Sultan was not a warrior at heart nor was he found of conquering new areas and expanding the empire but he had to plunge into warfare due to the revolts in the state but he adopted lenient policy even in and after the wars. When Ilyas Shah, the ruler of Bengal (who captured the Bengal and titled as Shams-ud-Din) forced him to attack Bengal, he was not in mood to start any war and was thinking to forgive Ilyas Shah. But Ilyas Shah had been unfair against his public in imposing taxes on the people. Apart from it, he had killed the innocent people of Lukhnauti and Terhat including women under his patronage. These crimes invited the outrage of the Sultan who assaulted Bengal to liberate the people therein from the mayhem of Ilyas Shah. Hearing the news of the arrival of Sultan, Ilyas Shah confined himself to the fort Aldala near River Ganges. Sultan put his elephants in a queue and crossed the river. Ilyas was defeated and he fled but Sultan did not plunder the fort hearing the crying ladies and children and came back to Delhi without conquering it.

In 1359 AD Zafar Khan, the son-in-law of Fakhr-ud-Din came to Sultan and requested him to conquer Bengal and with the permission of Sultan he mugged Bengal accompanied with 70,000 riders and 500 elephants save the pedestrians. Sultan inhabited a new city of Jaunpur in commemoration of Sultan Mohammad Tughlaq.


The Hindu Raja of Nagarkot was reported to ransack the population around him and Sultan decided to take action against him in 1360 AD. Raja surrendered and sought pardon. Sultan restored his position and Feroz happened to gain some rare books in Sanscrit which were translated to Persian.


90,000 riders along with the elephants and pedestrians were sent to capture Sindh to avenge the death of Mohammad Tughlaq but the lack of supply drive the royal convoy to Gujrat where it was misled by the guides and the whole of army got stuck into ditch. For six days, the Sultan did not receive any news of his army. The convoy, somehow, managed to reach Gujrat after many days. Sultan dismissed the governor of Gujrat and set off to Sindh. He was reinforced by Khan-e Jahan Maqbool Khan who sent him fresh battalion of army and led to the victory of Sultan. Jam Babiana, the governor of Sindh bowed to Sultan and Sultan appointed his brother as the new governor of Sindh.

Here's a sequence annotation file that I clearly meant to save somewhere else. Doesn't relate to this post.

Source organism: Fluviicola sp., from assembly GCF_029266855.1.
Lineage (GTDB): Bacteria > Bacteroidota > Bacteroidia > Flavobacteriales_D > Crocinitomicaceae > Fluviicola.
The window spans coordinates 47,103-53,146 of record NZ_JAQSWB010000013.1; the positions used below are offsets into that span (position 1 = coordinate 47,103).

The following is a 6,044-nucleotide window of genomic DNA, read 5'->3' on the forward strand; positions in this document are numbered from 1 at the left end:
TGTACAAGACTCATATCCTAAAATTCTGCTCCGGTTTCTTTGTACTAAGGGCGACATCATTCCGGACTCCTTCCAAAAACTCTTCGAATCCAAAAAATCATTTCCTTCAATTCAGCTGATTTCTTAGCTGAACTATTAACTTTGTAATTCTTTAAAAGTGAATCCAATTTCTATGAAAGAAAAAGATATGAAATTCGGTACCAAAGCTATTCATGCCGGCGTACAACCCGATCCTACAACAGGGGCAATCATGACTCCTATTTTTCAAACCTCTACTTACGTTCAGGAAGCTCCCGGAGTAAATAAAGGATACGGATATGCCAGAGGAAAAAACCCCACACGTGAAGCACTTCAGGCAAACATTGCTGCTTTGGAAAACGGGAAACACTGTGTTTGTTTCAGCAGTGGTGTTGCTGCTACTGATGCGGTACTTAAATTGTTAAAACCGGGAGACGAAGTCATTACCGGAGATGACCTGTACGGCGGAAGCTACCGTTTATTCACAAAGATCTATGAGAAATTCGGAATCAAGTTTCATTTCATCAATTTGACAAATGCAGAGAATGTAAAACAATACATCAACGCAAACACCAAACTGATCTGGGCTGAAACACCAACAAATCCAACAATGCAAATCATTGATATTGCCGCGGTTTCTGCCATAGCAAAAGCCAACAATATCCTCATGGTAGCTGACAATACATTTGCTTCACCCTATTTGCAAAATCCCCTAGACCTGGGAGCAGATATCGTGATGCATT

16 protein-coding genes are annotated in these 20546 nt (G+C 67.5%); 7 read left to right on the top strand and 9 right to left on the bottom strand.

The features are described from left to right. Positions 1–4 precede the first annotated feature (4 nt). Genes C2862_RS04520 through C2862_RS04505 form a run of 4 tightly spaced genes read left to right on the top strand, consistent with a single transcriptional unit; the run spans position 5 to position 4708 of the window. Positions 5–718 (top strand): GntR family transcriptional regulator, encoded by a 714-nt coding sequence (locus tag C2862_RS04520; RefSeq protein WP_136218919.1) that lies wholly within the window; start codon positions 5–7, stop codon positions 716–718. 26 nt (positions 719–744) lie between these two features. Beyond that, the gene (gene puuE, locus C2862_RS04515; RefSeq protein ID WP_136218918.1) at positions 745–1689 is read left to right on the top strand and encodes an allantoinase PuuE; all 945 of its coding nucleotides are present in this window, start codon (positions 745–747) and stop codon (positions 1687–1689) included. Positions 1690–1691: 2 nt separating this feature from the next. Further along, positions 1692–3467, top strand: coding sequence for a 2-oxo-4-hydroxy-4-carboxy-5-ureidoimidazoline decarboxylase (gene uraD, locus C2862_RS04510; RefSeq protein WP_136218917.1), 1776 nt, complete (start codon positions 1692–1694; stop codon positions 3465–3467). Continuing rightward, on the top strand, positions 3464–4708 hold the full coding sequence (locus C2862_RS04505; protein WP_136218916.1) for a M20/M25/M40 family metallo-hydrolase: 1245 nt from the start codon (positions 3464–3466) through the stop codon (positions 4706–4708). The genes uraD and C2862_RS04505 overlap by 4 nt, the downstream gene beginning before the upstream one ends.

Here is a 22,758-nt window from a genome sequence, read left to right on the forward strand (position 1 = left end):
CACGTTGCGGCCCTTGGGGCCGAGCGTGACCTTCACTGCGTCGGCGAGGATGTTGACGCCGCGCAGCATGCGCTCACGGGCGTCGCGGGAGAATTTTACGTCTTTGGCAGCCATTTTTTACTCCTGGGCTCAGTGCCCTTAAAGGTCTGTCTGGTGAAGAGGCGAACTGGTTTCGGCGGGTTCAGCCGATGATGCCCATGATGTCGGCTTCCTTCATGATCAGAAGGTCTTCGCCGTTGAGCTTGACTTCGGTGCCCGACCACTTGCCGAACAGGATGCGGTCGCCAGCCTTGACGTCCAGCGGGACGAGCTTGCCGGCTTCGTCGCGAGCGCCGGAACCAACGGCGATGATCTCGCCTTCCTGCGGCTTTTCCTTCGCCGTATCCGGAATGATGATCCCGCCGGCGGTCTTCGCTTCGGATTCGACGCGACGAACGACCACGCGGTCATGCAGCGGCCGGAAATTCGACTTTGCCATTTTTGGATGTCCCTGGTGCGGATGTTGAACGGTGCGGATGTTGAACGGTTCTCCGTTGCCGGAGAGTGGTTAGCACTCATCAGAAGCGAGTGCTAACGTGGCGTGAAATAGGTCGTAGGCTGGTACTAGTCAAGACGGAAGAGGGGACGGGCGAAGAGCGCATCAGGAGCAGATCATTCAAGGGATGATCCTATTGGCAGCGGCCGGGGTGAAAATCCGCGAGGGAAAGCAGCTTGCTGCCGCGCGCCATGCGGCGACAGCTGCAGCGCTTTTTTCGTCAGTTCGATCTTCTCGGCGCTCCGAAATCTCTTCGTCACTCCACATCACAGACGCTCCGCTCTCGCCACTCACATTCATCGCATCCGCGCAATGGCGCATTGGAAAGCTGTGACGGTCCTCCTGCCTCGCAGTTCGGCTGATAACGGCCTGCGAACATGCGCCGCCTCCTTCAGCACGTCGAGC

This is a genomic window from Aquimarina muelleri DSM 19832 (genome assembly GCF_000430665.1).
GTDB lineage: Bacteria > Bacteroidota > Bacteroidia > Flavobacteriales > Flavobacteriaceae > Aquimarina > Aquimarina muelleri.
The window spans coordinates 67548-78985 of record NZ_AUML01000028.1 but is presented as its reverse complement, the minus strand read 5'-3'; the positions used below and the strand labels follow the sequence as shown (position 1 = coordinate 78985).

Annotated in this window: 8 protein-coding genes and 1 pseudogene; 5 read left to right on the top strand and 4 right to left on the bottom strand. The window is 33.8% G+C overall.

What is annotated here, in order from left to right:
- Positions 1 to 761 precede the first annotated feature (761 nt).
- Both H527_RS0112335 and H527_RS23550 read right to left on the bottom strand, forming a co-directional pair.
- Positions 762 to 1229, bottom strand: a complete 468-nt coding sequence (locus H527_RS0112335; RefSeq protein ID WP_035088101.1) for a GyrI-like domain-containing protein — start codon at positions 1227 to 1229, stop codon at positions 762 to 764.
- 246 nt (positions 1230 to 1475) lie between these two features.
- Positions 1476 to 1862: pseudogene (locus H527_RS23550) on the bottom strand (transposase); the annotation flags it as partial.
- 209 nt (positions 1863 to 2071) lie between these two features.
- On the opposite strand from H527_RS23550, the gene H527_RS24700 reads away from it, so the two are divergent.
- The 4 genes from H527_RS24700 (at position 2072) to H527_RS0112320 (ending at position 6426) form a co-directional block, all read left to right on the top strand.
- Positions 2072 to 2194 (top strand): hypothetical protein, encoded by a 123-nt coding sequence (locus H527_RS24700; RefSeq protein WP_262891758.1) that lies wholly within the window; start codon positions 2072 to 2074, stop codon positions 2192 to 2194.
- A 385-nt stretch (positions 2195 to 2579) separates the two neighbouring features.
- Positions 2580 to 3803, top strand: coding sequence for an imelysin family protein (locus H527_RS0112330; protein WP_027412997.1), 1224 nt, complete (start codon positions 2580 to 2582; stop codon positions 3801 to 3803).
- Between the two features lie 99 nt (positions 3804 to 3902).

Atrocities on Hindus                    

Kind to his subjects, affectionate even to the rebels, generous, and God-fearing Sultan Feroz Shah Tughlaq is discredited by the historians with his impatience to the Hindus especially of Brahman strata and the reference is taken from Tarikh-e-Feroz Shahi, the history recorded in his own age. According to Tarikh-e-Feroz Shahi, he ordered the persecution of the Brahman Hindus on not embracing Islam. It says:

“An order was accordingly given to the Brahman and was brought before Sultan. The true faith was declared to the Brahman and the right course pointed out, but he refused to accept it. A pile was risen on which the Kaffir with his hands and legs tied was thrown into and the wooden Tablet on the top. The pile was lit at two places his head and his feet. The fire first reached him in the feet and drew from him a cry and then fire completely enveloped him. Behold Sultan for his adherence to law and rectitude”.

He is also alleged of his imposition of Jizya (a tax on non-Muslims) on Hindus the non-payment of which was subject to severe punishments. They were not allowed to build their temples and erect their gods to be worshipped and the violation of royal command brought the wrath of the Sultan on them and they were brutally executed on a large scale.

Reforms of Sultan Feroz Shah Tughlaq

Sultan concentrated to the revenue of the state after coming into power and appointed Khawaja Hasam-ud-Din Junaid as his revenue minister to analyze the financial condition of the empire. Khawaja visited the whole of his country and concluded his report in the light of which Sultan took necessary actions and introduced reforms. He omitted the unnecessary taxes which were not commanded by religion. 1/5th Khraj was taken from agriculture produce which was defined by the government according to the real produce instead of the number of fields. Ushr was the 1/10th of the cultivated land including all those lands which were granted to the nobles by the Sultan. Zakat was 2.5% of the total income due only on Muslims.